that the administration wants Kosovar shadow-state President
Ibrahim Rugova's upcoming visit to Washington "to
demonstrate that the path Dr. Rugova pursues, one of non-
violence, one of support for democracy, is the right path
for Kosovar Albanians to follow.... We want to show our
support for that, and we have urged other governments in
Europe to show the same kind of support for him." Also in
Washington, a State Department spokesman said that the
administration expects the Serbs and Kosovars to continue
their weekly talks even though this week's session was
canceled because of Rugova's trip to the U.S. PM

RUGOVA SAYS AUTONOMY NOT ENOUGH. Speaking in Vienna en route
to Washington, Rugova told Austrian Radio on 27 May that the
Kosovars will not accept autonomy. They insist that Kosova
become an "international protectorate" as a transitional
stage on the road to full independence. But in Strasbourg,
the Congress of European Local and Regional Governments
passed a resolution calling for the restoration of Kosova's
autonomous status as prescribed in the 1974 Yugoslav and
Serbian constitutions as a solution to the current crisis.
The congress also concluded that Belgrade must make progress
in democratization and clarify the status of Vojvodina and
Sandzak if Yugoslavia wants membership in the Council of
Europe. The congress also ruled that Belgrade must accept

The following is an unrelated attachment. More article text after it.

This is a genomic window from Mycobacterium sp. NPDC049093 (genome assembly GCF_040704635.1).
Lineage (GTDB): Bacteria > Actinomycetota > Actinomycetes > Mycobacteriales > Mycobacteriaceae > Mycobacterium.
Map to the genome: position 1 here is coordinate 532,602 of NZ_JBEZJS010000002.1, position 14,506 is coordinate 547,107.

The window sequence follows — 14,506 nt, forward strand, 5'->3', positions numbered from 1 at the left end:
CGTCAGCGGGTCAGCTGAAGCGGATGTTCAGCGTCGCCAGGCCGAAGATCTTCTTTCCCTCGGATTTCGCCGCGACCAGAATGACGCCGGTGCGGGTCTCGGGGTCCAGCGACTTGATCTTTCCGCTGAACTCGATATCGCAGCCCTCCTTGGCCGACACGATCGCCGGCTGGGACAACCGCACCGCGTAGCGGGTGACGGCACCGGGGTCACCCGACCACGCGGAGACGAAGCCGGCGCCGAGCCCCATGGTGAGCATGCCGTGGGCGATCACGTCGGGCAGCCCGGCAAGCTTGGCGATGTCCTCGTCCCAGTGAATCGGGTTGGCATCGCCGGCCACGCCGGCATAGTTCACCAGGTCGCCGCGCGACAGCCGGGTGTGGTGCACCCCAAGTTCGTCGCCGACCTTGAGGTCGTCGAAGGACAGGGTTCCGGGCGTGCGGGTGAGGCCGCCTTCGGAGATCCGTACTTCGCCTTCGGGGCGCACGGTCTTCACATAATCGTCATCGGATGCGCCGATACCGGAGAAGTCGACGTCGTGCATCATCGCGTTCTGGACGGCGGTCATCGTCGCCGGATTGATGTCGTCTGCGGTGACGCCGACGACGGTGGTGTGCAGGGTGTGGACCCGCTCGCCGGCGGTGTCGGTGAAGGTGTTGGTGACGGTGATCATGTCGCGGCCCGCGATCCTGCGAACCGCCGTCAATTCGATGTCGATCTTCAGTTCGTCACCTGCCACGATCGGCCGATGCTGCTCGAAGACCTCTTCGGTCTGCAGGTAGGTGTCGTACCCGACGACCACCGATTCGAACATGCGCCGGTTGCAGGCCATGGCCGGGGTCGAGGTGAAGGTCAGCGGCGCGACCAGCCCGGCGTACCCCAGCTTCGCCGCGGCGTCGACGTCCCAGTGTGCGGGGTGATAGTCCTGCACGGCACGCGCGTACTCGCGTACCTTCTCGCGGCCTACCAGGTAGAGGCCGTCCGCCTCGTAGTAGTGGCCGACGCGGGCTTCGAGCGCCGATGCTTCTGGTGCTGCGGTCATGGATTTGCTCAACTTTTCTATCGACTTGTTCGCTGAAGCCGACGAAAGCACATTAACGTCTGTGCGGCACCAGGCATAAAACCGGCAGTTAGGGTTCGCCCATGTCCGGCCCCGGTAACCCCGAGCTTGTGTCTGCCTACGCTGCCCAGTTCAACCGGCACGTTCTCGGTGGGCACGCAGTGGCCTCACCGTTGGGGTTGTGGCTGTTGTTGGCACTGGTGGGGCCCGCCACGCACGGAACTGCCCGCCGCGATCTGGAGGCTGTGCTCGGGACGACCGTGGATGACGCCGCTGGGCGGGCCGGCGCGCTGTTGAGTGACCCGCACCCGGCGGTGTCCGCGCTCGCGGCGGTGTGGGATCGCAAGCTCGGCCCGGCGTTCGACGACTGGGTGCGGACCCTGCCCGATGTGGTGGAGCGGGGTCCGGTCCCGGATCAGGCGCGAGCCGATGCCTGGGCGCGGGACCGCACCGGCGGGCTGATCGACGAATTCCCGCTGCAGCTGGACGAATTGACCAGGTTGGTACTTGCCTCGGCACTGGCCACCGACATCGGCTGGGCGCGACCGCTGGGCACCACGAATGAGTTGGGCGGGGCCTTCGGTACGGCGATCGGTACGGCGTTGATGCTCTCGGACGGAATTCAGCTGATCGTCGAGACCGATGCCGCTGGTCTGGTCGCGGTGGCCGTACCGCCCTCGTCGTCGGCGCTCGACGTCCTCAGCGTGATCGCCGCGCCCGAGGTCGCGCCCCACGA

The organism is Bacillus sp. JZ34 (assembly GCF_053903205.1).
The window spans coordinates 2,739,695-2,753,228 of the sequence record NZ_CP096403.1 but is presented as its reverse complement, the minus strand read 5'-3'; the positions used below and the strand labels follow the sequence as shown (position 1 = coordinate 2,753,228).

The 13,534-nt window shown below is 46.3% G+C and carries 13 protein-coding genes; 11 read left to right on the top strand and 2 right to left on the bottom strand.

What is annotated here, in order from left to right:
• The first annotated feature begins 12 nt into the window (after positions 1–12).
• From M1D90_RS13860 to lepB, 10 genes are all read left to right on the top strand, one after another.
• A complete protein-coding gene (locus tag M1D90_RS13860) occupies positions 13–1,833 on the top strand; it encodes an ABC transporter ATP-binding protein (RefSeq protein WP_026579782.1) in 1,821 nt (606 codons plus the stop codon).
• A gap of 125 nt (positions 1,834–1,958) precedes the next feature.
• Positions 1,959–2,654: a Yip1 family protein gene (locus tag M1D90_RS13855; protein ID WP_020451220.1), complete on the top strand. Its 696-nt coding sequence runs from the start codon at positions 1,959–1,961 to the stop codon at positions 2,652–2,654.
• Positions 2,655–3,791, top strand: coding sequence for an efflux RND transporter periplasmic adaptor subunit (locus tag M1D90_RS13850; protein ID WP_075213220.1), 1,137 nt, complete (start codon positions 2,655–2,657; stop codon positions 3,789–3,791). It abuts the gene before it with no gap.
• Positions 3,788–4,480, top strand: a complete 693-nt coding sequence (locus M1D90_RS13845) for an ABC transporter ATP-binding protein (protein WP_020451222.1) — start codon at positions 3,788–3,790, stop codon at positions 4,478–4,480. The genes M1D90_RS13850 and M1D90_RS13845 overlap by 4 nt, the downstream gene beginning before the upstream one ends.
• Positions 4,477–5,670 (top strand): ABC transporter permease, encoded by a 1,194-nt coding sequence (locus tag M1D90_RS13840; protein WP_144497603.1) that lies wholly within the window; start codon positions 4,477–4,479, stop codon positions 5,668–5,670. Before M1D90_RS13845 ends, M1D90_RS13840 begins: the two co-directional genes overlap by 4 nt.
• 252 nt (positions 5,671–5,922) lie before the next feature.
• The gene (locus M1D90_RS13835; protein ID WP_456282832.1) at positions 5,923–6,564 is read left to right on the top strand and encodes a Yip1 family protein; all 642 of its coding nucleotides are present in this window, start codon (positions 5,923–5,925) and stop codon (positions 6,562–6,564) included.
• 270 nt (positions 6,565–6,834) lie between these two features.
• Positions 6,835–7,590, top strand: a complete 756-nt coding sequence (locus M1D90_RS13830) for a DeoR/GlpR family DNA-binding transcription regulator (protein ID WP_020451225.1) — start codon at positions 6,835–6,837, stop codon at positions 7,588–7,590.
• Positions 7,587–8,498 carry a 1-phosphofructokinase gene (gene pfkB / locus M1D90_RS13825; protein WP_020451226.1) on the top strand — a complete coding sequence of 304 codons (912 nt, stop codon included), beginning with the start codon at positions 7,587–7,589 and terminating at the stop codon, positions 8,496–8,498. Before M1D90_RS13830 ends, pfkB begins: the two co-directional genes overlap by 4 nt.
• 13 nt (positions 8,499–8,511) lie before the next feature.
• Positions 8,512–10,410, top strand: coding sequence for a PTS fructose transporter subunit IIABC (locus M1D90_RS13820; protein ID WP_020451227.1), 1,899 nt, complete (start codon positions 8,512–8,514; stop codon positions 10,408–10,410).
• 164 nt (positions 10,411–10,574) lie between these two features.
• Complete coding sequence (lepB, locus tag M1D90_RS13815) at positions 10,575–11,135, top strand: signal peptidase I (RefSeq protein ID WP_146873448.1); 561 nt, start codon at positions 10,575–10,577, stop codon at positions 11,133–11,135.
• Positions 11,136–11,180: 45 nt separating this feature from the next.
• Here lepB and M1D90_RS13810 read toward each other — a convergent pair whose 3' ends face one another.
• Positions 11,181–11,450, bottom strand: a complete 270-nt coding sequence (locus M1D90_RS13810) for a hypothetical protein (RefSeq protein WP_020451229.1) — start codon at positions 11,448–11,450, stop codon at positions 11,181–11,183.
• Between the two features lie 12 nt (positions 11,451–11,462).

Spain's Felipe Gonzalez as the sole mediator in the Kosova
crisis and not allow the U.S. to play a predominant role,
"Nasa Borba" reported. PM

EUROPEAN CONCERN OVER SERBIAN BLOCKADE. Doris Pack, who is
the European Parliament's representative for East European
affairs, said in a statement in Brussels on 27 May that the
ongoing Serbian blockade of Kosova has led to "alarming
humanitarian conditions," RFE/RL's South Slavic Service
reported. She added that the blockade has not only cut off
normal supplies of food and medicine but is also preventing
200 trucks containing European humanitarian aid from
entering the region. Pack noted that available supplies in
Kosova are going primarily to the Serbian troops and
paramilitary police. She called for urgent international
pressure on the Belgrade authorities. Meanwhile in Geneva, a
spokesman for the UN High Commissioner for Refugees said
that fighting in Kosova since February has led to some
34,000 persons being displaced. Some 3,000 ethnic Albanians
have sought refuge in Montenegro. PM

NANO SAYS BOSNIAN LESSONS APPLY TO KOSOVA. Albanian Prime
Minister Fatos Nano told RFE/RL's South Slavic Service in a
telephone interview on 27 May that the international